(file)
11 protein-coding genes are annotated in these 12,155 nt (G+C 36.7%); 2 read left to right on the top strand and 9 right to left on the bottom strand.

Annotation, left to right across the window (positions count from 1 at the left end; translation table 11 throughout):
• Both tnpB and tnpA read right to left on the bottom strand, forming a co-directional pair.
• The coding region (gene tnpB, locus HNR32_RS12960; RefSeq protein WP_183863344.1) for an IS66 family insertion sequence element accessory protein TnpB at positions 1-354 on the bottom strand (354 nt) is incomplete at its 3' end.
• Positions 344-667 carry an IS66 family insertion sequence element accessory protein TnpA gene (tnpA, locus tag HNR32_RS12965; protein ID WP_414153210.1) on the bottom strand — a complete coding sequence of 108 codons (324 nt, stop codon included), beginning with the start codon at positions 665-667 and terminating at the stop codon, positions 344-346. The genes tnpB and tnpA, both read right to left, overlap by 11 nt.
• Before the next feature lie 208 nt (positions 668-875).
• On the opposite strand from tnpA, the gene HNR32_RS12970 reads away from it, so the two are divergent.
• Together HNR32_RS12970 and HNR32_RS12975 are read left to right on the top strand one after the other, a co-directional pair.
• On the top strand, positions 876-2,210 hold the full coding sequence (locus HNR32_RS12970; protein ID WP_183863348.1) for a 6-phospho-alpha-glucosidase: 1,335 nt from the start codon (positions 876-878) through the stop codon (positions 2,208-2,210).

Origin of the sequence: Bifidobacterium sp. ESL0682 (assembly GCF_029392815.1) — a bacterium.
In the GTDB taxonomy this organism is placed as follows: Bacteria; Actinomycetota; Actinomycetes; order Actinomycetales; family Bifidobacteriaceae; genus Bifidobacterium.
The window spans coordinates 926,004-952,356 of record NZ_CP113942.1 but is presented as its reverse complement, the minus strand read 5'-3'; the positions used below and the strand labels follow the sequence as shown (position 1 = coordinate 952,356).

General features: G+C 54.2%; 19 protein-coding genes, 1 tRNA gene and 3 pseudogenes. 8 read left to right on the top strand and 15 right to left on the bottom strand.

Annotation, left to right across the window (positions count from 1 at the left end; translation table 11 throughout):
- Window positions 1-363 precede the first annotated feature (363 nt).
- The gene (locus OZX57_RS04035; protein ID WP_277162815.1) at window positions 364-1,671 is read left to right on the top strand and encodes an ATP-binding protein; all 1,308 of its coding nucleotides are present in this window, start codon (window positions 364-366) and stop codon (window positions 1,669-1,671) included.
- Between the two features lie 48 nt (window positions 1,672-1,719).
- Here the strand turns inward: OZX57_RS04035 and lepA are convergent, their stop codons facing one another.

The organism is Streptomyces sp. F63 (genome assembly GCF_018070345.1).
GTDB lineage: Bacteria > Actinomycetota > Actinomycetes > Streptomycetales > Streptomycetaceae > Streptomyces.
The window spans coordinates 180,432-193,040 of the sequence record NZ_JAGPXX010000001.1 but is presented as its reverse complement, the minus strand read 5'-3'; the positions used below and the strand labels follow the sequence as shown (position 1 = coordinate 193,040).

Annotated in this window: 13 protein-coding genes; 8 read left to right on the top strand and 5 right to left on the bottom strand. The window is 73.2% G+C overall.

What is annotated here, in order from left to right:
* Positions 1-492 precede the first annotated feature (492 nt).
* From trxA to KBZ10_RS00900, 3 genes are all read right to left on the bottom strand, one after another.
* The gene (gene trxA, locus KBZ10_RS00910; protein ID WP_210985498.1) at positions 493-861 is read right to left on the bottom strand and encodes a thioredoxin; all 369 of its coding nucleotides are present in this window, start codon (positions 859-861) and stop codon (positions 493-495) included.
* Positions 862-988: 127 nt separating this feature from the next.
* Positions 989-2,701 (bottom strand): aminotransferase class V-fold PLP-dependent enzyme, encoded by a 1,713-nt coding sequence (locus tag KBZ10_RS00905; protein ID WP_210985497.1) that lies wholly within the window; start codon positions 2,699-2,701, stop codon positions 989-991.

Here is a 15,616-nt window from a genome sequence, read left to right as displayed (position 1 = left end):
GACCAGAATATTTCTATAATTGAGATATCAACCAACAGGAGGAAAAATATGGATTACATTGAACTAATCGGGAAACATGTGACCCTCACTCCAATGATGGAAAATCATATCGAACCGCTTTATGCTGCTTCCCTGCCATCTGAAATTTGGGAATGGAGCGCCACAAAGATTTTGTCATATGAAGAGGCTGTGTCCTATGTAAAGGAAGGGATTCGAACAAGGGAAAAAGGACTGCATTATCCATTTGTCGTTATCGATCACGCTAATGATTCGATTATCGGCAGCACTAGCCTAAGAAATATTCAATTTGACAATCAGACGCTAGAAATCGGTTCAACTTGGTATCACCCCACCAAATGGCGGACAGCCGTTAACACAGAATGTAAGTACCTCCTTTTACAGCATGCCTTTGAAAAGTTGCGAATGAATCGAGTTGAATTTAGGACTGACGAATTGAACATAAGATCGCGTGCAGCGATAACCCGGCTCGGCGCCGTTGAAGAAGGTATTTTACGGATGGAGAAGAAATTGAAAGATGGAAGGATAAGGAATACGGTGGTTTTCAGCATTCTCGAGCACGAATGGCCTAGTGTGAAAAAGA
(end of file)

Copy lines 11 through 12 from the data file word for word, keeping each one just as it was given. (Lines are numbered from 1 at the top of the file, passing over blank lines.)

In the GTDB taxonomy this organism is placed as follows: Bacteria; Actinomycetota; Actinomycetes; order Actinomycetales; family Bifidobacteriaceae; genus Bifidobacterium.
The window spans coordinates 926,004-952,356 of record NZ_CP113942.1 but is presented as its reverse complement, the minus strand read 5'-3'; the positions used below and the strand labels follow the sequence as shown (position 1 = coordinate 952,356).